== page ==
If the state invests significant resources to finance energy efficiency improvements with out an infrastructure to provide those services, they are in effect giving out reduced price train tickets when there are no trains in the station. Contractors need financing to grow their business to serve the public demand, to purchase the diagnostic equipment (blower doors and infrared cameras) to do high quality work, to train their workforce and develop systems.
What about the Energy Auditors supporting Building Envelope Improvement
The efforts by MSHA and Maine Home Performance to expand the pool of energy auditors in this state is a very important step in diagnosing buildings and Maine and finding opportunities for savings. However, the diagnostic tools that auditors use to evaluate the home are essential to the improvement of the home. It is essential that these same advanced tools be available to the contractors creating the improvements. I have found from personal experience of both evaluating and fixing homes, that in the course of doing work, especially airsealing, initial conclusions in the audit phase where often quite different in the course of improvement work. Assumptions made turn out to be wrong. The workscope needs adjustment, sometimes dramatically, to reflect found conditions.
The auditor, as consultant, could of course be brought in every time, and be available to test out at the end but the real success of an improvement lies with the technician installing the improvement.
It is no different than walking into a modern hospital with modern equipment and getting diagnosed by a skilled doctor / surgeon and have surgery recommended. However, instead of the doctor doing the surgery, the patient gets referred to a list of uncertified people that do the surgery on the kitchen table without the high tech tools used in modern hospitals.
BPI has a Building Analyst certification which corresponds to “energy auditor” as the basic level credential. A Shell Specialist (Envelope Tech) is a more advanced certification requiring the Building Analyst designation as a pre-requisite. It takes more specialized skill to actually achieve energy improvements than to diagnose them.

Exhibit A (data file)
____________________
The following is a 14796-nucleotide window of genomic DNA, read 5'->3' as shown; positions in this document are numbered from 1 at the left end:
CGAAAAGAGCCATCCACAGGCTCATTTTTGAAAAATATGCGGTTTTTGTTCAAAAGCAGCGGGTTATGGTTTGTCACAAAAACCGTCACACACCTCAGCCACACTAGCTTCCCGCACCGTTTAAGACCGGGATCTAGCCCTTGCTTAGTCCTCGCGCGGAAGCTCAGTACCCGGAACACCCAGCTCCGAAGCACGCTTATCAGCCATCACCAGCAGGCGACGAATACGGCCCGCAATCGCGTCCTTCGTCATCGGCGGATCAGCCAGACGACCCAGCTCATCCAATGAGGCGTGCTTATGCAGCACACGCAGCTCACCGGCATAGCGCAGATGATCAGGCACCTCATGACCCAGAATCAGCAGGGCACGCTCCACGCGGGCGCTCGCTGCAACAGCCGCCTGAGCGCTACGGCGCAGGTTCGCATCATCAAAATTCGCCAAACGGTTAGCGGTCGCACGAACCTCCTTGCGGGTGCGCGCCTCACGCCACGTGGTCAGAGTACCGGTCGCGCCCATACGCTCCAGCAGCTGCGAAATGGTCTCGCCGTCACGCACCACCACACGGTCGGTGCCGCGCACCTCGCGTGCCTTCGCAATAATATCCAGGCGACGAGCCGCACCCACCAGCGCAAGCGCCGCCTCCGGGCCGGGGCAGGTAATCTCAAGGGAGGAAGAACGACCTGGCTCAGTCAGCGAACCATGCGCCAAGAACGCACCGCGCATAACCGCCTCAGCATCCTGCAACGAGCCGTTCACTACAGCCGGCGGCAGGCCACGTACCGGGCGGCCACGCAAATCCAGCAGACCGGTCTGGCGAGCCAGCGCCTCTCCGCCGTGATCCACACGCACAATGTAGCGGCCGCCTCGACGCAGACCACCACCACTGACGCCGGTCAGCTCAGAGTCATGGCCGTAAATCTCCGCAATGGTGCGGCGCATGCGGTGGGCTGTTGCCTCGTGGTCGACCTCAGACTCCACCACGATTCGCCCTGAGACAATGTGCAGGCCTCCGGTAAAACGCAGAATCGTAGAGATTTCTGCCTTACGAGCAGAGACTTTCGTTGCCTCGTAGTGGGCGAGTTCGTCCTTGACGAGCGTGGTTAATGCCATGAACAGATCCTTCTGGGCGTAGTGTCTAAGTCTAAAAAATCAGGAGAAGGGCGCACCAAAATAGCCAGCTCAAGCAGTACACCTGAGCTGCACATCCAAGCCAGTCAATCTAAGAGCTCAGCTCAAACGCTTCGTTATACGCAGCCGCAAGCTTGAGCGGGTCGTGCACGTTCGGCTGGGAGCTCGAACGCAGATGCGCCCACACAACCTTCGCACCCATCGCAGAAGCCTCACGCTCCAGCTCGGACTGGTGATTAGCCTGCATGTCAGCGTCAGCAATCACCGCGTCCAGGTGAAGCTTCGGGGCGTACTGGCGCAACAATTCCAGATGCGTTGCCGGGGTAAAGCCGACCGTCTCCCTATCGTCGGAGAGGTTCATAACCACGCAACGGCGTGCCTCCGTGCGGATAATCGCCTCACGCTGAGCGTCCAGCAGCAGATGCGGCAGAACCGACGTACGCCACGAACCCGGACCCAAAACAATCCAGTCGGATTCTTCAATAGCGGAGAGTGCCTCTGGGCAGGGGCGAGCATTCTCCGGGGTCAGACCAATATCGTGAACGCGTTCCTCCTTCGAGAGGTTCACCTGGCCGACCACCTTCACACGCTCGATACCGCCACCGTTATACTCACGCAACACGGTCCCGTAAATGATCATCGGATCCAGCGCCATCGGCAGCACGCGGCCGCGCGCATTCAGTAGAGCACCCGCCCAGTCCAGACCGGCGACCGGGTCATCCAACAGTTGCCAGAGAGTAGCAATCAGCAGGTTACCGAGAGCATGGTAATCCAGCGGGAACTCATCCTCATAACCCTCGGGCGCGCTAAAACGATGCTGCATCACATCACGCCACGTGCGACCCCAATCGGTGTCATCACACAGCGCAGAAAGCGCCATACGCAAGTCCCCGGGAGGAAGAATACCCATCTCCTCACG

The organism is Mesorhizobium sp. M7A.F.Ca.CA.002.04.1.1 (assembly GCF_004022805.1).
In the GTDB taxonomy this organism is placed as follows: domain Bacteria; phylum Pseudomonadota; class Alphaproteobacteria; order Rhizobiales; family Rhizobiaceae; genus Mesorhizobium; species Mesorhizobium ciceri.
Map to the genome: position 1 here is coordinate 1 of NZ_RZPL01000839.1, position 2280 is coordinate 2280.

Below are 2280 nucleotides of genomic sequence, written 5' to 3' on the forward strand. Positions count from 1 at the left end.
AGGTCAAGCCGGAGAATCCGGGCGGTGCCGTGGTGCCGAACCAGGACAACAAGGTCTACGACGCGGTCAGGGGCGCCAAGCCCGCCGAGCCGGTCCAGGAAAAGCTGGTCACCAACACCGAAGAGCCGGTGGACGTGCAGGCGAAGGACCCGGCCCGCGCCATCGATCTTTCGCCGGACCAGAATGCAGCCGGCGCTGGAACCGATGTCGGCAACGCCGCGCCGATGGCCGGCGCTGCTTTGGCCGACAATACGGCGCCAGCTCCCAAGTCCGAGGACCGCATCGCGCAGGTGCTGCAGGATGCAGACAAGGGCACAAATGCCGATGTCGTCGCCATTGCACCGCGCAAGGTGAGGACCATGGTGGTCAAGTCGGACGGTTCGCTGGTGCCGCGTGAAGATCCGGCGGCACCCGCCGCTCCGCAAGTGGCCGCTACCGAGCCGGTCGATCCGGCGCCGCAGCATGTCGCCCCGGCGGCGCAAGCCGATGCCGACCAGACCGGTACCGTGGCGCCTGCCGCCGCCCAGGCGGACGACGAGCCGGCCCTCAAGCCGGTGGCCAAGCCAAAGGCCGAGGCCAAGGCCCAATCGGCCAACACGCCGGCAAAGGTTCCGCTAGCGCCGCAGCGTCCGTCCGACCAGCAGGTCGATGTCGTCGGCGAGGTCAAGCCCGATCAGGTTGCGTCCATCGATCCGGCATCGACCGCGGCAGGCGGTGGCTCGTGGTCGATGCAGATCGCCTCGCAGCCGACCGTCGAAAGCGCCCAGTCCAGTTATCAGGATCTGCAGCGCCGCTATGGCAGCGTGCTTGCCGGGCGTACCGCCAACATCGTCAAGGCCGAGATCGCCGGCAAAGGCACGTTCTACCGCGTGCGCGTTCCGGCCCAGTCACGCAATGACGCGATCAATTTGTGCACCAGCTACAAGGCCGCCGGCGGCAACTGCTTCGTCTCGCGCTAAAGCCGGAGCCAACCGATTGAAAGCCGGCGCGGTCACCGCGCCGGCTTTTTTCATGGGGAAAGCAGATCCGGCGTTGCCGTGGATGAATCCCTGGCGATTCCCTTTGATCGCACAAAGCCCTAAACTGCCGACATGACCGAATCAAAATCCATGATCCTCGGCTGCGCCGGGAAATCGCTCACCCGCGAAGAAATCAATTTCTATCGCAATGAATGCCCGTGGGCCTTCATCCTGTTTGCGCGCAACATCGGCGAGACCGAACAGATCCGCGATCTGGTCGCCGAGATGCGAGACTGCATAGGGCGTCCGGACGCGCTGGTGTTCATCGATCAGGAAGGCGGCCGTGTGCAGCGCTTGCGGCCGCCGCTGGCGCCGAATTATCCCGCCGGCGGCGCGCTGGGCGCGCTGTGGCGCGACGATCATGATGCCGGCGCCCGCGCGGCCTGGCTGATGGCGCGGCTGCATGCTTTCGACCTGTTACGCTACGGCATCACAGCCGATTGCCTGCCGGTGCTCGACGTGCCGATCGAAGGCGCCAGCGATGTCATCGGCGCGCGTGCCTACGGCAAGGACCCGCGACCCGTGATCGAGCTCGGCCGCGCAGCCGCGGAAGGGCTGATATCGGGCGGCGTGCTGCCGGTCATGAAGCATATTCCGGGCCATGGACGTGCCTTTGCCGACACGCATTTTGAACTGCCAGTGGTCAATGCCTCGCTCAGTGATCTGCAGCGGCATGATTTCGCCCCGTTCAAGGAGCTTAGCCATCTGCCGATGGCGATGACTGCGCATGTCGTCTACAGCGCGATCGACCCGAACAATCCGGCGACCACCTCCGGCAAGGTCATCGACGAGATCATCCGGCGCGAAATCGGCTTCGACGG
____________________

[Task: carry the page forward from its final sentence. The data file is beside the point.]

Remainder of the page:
It is really no different than an energy auditor finding that a heating system really needs improvement or replacement and the improvement work being done by a licenced heating technician. The auditor is essentially an energy efficiency reconnaissance professional, focused on identifying opportunities. Airsealing work, in particular, is something that most auditors simply don’t have direct, first hand experience in. For this reason, the most experienced people in diagnosing and fixing air leakage problems should be the ones doing the improvement. Therefore, they need the blower doors and infrared cameras, etc as well as the training to use them effectively.
I would even go so far as to argue that MSHA or any other state funding source shouldn’t be financing air sealing work done by contractors that don’t have this equipment and training. Providing contractors with the equipment through leasing or financing or grants while also requiring them to use them and record air sealing improvement results would be a carrot and stick approach that would benefit Mainers by increasing the effectiveness of work done and paid for.
ConclusionWith an energy crisis facing